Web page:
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Who is the WSA

The mission of the Williams Syndrome Association is to enrich the lives of individuals and families affected by Williams syndrome and similar conditions through support, research and education.

We will uphold our mission by:

  • Providing information and emotional support to individuals with characteristics of Williams syndrome, their families, and the professionals who work with them
  • Developing programs and services to help build strengths and meet challenges from early childhood through adulthood
  • Increasing public awareness and understanding of Williams syndrome
  • Encouraging and supporting research into a wide range of issues related to Williams syndrome

The Williams Syndrome Association (WSA) was formed in 1982 by, and for, families of individuals with Williams syndrome.

The WSA is the most comprehensive resource for people and families living with Williams syndrome as well as doctors, researchers and educators.  The WSA provides resources, support and the latest medical information to help your child today and throughout his/her life.  By joining, you’ll become part of the largest organization dedicated to improving the lives of people living with Williams syndrome.

No matter the age or stage of your family member with WS, you are not alone.  The WSA offers support and will help you navigate the challenges from diagnosis through adulthood.
 
If your child exhibits the following characteristics, he or she may have Williams syndrome.  
  • Medical – Heart or blood vessel problems (narrowing in aorta or pulmonary arteries), hypercalcemia (elevated blood calcium levels), low birth weight/slow weight gain, colic during infancy, kidney abnormalities, musculoskeletal problems (low muscle tone/joint laxity, joint stiffness) and feeding problems.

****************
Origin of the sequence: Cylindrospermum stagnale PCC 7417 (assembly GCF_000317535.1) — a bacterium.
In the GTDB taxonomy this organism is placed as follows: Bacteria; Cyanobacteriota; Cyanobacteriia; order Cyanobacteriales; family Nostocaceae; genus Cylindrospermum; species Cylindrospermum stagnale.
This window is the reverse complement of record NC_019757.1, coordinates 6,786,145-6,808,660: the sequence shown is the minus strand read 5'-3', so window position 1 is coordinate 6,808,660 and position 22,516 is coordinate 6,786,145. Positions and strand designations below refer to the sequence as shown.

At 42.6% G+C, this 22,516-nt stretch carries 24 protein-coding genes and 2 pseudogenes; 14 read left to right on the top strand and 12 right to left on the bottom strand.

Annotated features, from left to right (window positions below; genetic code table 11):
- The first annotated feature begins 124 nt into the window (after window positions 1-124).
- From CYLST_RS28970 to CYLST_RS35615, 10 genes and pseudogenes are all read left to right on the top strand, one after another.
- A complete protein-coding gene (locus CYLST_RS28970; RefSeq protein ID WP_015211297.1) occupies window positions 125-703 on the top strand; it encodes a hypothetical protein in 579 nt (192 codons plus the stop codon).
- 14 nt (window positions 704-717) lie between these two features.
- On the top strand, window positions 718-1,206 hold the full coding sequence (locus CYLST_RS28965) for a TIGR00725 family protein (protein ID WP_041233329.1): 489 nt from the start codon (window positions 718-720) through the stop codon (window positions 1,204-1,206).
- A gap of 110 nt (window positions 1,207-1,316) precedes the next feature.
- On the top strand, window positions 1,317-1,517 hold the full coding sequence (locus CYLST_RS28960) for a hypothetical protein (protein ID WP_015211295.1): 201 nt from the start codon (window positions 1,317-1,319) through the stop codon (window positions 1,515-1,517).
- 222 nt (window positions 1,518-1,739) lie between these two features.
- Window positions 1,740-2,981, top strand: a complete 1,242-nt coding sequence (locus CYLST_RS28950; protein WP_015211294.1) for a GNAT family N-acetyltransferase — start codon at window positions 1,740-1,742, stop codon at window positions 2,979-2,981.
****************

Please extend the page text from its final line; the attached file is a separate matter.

• Physical – Characteristic facial appearances that in young children include a small upturned nose, wide mouth, full lips, small chin and puffiness around the eyes.
  • Personality – Overly friendly, excessively social personality and relatively strong expressive language skills.
  • Developmental – Developmental delays, learning disabilities, attention deficit hyperactivity disorder. 
The WSA provides the resources and referrals you need now, and a strong and supportive community with which to connect throughout your and your child’s life.
 
We create a roadmap to help you navigate challenges – it includes answers to common questions, a step-by-step guide, information about WS clinics across the country and best practices for age-appropriate interventions.
 
Active involvement with the WSA community can provide vital, day-to-day support.  The WSA has a small paid staff and many volunteers who help us organize events and support families in communities nationwide. We are parents, grandparents, relatives and legal guardians of people with Williams syndrome.  We know first-hand the challenges of raising and caring for an individual with special needs.
Whether you have been living with WS for decades or days, sharing your experiences and insights can help you and other families.
 
Our community is small and geographically dispersed.  www.williams-syndrome.org and your own networks (in-person and online) are ideal ways to connect and share information at any time.

Find out more about the WSA